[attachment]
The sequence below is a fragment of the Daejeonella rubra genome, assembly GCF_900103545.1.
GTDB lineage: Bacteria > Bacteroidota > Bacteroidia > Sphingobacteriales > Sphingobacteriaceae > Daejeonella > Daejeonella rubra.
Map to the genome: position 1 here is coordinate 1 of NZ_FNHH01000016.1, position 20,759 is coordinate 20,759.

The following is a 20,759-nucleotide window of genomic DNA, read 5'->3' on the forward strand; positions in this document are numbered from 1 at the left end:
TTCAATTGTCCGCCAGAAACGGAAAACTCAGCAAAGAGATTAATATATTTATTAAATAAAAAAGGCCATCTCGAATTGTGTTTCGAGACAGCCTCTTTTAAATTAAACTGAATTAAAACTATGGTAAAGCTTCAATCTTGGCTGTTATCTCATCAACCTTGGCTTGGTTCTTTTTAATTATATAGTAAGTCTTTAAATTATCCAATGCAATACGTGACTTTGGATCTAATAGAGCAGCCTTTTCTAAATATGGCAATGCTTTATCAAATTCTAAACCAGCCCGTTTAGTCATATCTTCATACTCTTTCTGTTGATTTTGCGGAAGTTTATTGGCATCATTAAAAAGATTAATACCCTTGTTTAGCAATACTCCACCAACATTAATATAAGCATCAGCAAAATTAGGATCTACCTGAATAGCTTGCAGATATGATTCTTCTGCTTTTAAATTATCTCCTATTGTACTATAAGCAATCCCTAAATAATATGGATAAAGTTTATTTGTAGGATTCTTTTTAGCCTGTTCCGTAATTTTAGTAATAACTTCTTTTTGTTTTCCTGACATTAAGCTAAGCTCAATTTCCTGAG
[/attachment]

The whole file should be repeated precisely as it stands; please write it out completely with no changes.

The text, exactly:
The sequence below is a fragment of the Daejeonella rubra genome, assembly GCF_900103545.1.
GTDB lineage: Bacteria > Bacteroidota > Bacteroidia > Sphingobacteriales > Sphingobacteriaceae > Daejeonella > Daejeonella rubra.
Map to the genome: position 1 here is coordinate 1 of NZ_FNHH01000016.1, position 20,759 is coordinate 20,759.

The following is a 20,759-nucleotide window of genomic DNA, read 5'->3' on the forward strand; positions in this document are numbered from 1 at the left end:
TTCAATTGTCCGCCAGAAACGGAAAACTCAGCAAAGAGATTAATATATTTATTAAATAAAAAAGGCCATCTCGAATTGTGTTTCGAGACAGCCTCTTTTAAATTAAACTGAATTAAAACTATGGTAAAGCTTCAATCTTGGCTGTTATCTCATCAACCTTGGCTTGGTTCTTTTTAATTATATAGTAAGTCTTTAAATTATCCAATGCAATACGTGACTTTGGATCTAATAGAGCAGCCTTTTCTAAATATGGCAATGCTTTATCAAATTCTAAACCAGCCCGTTTAGTCATATCTTCATACTCTTTCTGTTGATTTTGCGGAAGTTTATTGGCATCATTAAAAAGATTAATACCCTTGTTTAGCAATACTCCACCAACATTAATATAAGCATCAGCAAAATTAGGATCTACCTGAATAGCTTGCAGATATGATTCTTCTGCTTTTAAATTATCTCCTATTGTACTATAAGCAATCCCTAAATAATATGGATAAAGTTTATTTGTAGGATTCTTTTTAGCCTGTTCCGTAATTTTAGTAATAACTTCTTTTTGTTTTCCTGACATTAAGCTAAGCTCAATTTCCTGAG